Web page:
Santander restructuring costs cause 18% dip in profit

Euro zone’s biggest bank taking charges of €705m with branch closures in Spain

Photograph: Sergio Moraes/Reuters

Photograph: Sergio Moraes/Reuters


Spanish lender Santander reported an 18 per cent fall in second-quarter net profit on Tuesday hurt by one-off restructuring costs from its acquisition of Banco Popular and a weak performance in Britain.

It reported a net profit of €1.39 billion for the three months to the end of June, topping the €1.29 billion expected by analysts in a Reuters poll.

The euro zone’s largest bank by market capitalisation, which took over Banco Popular two years ago, recently agreed with unions on the closure of around 1,150 branches and layoffs in Spain - around a tenth of its Spanish workforce.

It said it would take charges of €706 million, mainly in Spain, where it booked a loss of €262 million. Excluding restructuring costs, underlying net profit in the quarter was up 5 per cent.

In Britain, its third-largest region, profit fell 41 per cent, due to a continued pressure on mortgage margins and to restructuring costs of €26 million and provisions of €80 million.

It had a solid performance in Brazil and Mexico in the second quarter and chairman Ana Botin told an extraordinary general meeting that Mexico was an important part of its plan to invest and grow in Latin America.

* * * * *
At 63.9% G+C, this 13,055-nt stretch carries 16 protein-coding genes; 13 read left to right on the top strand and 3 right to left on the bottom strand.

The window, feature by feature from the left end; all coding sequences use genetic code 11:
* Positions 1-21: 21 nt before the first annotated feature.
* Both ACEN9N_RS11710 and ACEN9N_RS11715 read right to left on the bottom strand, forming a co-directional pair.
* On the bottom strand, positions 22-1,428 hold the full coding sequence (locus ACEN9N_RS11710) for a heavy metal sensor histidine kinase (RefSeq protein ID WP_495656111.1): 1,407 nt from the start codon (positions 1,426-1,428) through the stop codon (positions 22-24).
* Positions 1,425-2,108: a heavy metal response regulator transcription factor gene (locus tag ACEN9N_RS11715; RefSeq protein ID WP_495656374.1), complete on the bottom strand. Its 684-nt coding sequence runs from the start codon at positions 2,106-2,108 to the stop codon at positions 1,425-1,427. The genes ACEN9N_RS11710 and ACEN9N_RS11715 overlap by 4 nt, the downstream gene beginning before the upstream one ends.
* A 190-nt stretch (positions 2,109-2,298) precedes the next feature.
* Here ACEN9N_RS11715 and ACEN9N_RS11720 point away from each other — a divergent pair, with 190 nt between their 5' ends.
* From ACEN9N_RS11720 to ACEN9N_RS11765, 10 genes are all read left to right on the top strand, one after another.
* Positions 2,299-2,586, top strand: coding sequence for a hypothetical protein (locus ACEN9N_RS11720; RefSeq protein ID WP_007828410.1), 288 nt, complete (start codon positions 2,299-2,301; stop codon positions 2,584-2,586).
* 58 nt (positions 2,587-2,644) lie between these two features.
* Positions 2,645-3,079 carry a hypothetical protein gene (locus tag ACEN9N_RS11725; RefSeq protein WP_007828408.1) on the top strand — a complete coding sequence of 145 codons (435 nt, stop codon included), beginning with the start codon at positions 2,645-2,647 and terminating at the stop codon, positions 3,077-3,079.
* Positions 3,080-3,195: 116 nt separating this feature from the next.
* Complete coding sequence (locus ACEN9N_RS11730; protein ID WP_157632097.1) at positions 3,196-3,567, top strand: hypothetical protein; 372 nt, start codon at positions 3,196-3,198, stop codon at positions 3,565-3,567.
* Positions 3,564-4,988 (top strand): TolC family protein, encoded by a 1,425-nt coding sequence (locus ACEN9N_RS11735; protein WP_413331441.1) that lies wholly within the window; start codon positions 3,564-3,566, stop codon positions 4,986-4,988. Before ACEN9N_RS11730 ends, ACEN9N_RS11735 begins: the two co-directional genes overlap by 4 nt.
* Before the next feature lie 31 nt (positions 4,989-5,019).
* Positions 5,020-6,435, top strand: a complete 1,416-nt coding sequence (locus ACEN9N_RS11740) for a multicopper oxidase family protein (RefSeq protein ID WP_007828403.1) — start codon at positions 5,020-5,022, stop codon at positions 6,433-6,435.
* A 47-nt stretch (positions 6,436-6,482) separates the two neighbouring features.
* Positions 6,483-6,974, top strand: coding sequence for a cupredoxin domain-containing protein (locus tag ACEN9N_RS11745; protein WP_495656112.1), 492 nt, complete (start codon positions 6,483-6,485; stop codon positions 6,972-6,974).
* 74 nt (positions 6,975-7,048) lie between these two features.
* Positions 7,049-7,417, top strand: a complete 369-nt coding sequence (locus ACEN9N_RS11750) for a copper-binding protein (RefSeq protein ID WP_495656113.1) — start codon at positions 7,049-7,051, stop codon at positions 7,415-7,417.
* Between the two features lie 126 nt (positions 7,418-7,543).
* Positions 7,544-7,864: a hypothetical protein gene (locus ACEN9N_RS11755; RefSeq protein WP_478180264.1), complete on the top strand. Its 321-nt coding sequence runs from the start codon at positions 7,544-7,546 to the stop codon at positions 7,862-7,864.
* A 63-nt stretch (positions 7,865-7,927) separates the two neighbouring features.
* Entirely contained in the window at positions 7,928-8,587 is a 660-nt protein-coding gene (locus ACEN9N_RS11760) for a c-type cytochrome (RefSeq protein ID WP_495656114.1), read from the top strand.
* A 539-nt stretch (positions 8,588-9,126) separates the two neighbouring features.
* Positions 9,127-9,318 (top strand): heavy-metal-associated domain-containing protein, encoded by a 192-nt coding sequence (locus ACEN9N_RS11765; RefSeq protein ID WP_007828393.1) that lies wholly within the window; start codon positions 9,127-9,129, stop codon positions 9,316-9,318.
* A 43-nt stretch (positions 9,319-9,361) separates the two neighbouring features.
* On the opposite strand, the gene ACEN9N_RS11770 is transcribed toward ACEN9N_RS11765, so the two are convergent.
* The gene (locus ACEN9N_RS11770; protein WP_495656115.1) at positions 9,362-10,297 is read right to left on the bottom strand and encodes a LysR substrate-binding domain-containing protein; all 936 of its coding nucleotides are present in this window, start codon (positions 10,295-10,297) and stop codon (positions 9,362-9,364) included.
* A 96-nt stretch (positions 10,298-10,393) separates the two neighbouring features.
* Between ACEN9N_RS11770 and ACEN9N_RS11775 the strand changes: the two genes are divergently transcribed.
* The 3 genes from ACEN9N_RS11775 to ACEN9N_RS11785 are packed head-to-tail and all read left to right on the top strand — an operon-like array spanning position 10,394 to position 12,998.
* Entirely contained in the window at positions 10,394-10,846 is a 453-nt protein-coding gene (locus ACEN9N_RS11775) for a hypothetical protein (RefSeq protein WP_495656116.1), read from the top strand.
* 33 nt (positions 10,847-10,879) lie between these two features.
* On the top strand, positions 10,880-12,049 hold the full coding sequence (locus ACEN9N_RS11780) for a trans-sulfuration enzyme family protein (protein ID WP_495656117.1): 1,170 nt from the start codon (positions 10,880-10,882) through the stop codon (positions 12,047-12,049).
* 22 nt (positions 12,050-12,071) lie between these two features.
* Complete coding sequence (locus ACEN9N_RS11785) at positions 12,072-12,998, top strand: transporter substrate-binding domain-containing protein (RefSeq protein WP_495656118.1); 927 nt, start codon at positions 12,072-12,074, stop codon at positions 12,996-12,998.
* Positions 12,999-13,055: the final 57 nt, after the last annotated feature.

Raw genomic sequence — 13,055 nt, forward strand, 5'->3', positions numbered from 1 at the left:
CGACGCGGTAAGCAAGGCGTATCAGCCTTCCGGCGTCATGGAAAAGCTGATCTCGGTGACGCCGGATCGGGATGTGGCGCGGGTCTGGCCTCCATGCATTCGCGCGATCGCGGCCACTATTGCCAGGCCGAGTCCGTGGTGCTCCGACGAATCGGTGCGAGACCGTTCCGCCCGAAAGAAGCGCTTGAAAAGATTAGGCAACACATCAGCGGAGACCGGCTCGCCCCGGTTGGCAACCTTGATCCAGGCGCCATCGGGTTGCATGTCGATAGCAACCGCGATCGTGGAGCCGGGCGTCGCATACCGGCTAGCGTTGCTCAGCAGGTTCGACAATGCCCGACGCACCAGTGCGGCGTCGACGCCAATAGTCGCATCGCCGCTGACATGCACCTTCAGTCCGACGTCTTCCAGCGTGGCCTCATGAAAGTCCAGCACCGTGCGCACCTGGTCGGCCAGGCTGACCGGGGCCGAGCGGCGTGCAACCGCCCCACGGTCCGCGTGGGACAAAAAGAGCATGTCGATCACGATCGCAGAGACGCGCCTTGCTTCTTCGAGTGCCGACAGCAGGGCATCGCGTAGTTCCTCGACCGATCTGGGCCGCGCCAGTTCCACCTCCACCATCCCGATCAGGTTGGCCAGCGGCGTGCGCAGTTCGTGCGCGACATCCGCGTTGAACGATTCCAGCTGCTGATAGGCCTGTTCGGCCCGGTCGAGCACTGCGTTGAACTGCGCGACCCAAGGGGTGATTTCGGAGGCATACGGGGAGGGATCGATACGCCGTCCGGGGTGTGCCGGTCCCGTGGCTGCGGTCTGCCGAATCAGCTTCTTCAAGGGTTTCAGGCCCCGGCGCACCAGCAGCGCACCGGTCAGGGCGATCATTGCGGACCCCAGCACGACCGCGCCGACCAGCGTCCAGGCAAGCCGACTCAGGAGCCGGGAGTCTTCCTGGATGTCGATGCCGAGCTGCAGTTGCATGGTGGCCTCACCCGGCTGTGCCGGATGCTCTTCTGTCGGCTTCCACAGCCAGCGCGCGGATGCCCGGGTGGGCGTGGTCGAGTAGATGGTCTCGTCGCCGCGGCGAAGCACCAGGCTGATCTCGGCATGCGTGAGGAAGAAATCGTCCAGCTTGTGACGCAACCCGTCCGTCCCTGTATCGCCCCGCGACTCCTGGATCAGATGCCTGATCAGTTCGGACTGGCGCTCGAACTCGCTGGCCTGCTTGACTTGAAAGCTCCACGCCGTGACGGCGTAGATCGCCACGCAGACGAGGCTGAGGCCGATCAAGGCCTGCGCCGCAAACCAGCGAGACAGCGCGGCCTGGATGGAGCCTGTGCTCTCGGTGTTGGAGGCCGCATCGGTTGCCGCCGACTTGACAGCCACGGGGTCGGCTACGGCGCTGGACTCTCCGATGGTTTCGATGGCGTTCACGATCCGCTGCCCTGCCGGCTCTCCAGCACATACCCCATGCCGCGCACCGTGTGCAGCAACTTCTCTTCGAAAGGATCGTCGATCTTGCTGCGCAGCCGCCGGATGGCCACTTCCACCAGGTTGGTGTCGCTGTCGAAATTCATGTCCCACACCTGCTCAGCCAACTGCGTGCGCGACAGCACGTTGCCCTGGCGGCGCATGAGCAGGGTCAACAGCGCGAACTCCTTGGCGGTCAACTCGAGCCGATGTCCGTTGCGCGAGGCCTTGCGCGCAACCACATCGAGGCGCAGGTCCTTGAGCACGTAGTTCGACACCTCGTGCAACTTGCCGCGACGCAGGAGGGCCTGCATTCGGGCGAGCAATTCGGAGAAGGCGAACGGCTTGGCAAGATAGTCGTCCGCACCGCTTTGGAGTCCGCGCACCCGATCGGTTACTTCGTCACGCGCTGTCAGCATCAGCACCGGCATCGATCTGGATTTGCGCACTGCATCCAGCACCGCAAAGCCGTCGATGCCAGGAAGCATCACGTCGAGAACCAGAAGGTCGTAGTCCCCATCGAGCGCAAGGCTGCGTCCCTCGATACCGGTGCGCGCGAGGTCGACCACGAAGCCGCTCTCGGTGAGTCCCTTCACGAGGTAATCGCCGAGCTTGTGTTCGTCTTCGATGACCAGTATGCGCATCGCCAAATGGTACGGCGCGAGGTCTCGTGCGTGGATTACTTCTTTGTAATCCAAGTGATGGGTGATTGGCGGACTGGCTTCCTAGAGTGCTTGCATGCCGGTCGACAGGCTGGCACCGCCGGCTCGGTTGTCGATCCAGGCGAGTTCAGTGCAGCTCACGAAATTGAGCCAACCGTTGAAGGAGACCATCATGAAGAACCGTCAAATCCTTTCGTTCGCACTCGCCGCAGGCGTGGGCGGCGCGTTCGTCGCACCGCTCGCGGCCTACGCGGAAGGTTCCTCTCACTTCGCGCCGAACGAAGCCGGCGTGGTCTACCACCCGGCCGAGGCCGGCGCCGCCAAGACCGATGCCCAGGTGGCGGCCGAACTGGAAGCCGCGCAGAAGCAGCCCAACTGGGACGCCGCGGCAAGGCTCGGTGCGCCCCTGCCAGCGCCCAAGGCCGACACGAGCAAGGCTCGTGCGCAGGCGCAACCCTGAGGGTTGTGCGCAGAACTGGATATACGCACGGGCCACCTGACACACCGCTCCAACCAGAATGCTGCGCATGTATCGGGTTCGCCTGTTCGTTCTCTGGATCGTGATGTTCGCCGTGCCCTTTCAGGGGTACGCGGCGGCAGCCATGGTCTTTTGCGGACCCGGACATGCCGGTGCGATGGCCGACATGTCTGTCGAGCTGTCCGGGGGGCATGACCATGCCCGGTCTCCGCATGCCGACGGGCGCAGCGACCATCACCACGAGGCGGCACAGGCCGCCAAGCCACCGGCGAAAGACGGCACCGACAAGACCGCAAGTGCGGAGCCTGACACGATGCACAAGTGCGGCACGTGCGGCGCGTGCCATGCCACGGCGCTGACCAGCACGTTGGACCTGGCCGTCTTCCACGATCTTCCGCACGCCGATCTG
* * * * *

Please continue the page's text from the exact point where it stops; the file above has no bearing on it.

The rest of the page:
Santander’s diversification overseas, especially in Latin America, has helped the bank to cope with tough conditions for banks in Europe in the years since the financial crisis.

Net interest income, a measure of earnings on loans minus deposit costs, was €8.95 billion, up 5.6 per cent from the second quarter of last year and 3.1 per cent higher against the previous quarter due to a solid lending growth in Latin America.

Analysts had forecast a net interest income of €8.76 billion.

Mexico deal

On Tuesday, investors are expected to sign off at an extraordinary shareholder meeting on a capital increase of €2.6 billion to finance the acquisition of a 25 per cent stake they don’t own of its Mexican subsidiary.

The move is part of efforts to increase focus on emerging economies while cutting costs to counter squeezed margins in mature European markets.

While record-low interest rates have prevailed in the euro zone for the past 10 years, rates in Mexico stand at 8.25 per cent, the highest since the 2008 global financial crisis.

In Mexico, where it aims to make around a tenth of its profits after the deal, profit rose 20 per cent in the quarter.

“We believe in Mexico, it economy and its financial sector, and we think this is an appropriate time to continue to invest in Mexico and our Mexican subsidiary,” Ms Botin said.

In Brazil, where the bank makes more than a quarter of its profits, core profit rose 18 per cent from a year ago, boosted by solid growth in business volumes.

Profits in the United States rose 36 per cent.

Santander ended the quarter with a core Tier-1 capital ratio, a closely watched measure of a bank’s strength, of 11.3 per cent, compared with 11.23 per cent in the previous quarter, in line with its medium-term target of 11-12 per cent. – Reuters